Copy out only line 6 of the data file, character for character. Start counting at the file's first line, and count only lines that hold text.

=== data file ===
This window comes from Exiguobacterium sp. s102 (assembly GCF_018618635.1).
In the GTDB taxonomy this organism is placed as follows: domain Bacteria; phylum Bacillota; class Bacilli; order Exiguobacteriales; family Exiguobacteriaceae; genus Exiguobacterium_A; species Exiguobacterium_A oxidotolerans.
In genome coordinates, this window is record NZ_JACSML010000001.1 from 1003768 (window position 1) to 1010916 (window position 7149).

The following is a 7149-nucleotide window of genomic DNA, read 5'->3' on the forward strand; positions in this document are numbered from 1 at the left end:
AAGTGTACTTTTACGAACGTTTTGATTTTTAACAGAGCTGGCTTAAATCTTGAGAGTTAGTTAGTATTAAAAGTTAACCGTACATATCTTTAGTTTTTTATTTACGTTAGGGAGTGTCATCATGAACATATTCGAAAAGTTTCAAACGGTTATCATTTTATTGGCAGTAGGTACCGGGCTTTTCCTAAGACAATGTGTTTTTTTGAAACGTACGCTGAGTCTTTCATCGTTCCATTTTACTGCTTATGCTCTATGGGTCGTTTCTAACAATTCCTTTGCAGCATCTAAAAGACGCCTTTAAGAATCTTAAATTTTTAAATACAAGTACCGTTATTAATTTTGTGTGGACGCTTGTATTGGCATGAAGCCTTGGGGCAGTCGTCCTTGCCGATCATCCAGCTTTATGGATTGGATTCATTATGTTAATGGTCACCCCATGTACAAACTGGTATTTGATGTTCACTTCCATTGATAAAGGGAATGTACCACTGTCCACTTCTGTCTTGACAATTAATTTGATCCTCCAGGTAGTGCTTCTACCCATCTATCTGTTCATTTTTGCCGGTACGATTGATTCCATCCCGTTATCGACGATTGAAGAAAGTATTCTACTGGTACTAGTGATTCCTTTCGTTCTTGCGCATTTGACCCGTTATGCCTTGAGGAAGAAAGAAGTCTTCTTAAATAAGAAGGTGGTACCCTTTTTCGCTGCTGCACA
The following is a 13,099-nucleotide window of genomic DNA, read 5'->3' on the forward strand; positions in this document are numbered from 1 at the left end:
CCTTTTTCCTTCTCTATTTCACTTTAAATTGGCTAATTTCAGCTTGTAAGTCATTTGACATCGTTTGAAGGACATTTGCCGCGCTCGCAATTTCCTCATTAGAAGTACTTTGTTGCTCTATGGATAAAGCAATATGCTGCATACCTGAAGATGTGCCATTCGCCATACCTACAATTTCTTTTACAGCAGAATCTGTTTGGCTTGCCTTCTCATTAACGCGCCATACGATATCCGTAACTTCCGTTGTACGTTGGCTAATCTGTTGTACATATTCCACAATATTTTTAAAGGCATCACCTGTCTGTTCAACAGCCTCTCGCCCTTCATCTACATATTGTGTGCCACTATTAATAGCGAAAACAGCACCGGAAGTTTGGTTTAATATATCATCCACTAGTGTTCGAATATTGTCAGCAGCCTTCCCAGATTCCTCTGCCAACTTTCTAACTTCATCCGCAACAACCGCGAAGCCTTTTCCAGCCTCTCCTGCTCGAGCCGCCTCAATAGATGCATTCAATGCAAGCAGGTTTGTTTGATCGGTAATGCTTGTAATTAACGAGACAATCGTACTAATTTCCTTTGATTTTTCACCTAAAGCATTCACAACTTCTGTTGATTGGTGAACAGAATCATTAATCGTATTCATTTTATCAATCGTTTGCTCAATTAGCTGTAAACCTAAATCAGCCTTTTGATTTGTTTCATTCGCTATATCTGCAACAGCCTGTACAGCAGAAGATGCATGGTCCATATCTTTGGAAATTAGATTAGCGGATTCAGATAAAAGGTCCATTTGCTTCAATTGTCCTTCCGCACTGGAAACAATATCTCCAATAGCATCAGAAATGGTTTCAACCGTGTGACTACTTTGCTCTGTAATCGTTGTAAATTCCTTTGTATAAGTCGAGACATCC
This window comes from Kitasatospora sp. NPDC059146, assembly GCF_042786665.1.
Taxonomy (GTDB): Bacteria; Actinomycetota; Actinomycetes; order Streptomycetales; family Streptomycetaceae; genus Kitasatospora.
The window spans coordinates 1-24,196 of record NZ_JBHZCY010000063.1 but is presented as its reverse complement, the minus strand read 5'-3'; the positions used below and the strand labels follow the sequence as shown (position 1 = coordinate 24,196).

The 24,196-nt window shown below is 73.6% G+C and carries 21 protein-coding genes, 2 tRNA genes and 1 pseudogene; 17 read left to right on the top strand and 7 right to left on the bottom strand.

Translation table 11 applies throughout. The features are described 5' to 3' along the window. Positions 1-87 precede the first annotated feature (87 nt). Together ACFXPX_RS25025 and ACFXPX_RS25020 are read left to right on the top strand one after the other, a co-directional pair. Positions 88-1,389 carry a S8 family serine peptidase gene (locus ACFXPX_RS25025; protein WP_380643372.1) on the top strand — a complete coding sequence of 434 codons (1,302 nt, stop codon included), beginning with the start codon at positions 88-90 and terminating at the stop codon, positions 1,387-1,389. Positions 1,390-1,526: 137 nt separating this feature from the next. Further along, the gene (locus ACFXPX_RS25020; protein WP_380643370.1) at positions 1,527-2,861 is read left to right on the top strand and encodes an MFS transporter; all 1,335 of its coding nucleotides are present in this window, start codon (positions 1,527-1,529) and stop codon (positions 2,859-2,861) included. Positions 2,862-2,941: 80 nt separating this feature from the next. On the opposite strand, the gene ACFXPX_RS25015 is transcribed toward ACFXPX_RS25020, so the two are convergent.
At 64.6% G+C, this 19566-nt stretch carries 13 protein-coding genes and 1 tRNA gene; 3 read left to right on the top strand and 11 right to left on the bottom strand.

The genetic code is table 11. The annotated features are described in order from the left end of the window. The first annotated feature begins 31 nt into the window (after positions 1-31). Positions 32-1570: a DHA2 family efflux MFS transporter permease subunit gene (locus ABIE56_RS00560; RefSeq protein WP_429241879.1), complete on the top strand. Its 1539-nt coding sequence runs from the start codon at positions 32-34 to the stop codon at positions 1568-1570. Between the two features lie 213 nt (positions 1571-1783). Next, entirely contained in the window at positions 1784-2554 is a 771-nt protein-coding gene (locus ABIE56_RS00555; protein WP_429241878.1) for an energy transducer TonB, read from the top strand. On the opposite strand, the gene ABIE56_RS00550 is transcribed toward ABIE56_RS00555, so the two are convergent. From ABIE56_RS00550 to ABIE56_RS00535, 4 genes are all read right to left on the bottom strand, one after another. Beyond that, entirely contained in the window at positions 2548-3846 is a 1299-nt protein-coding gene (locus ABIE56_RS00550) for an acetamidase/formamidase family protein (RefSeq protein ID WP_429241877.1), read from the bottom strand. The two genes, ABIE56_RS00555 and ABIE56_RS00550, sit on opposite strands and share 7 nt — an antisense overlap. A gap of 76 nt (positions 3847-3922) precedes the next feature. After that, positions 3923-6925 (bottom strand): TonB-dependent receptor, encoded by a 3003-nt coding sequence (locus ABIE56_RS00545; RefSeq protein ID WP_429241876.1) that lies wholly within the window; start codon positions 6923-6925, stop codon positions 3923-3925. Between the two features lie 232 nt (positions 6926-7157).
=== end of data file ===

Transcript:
The following is a 13,099-nucleotide window of genomic DNA, read 5'->3' on the forward strand; positions in this document are numbered from 1 at the left end: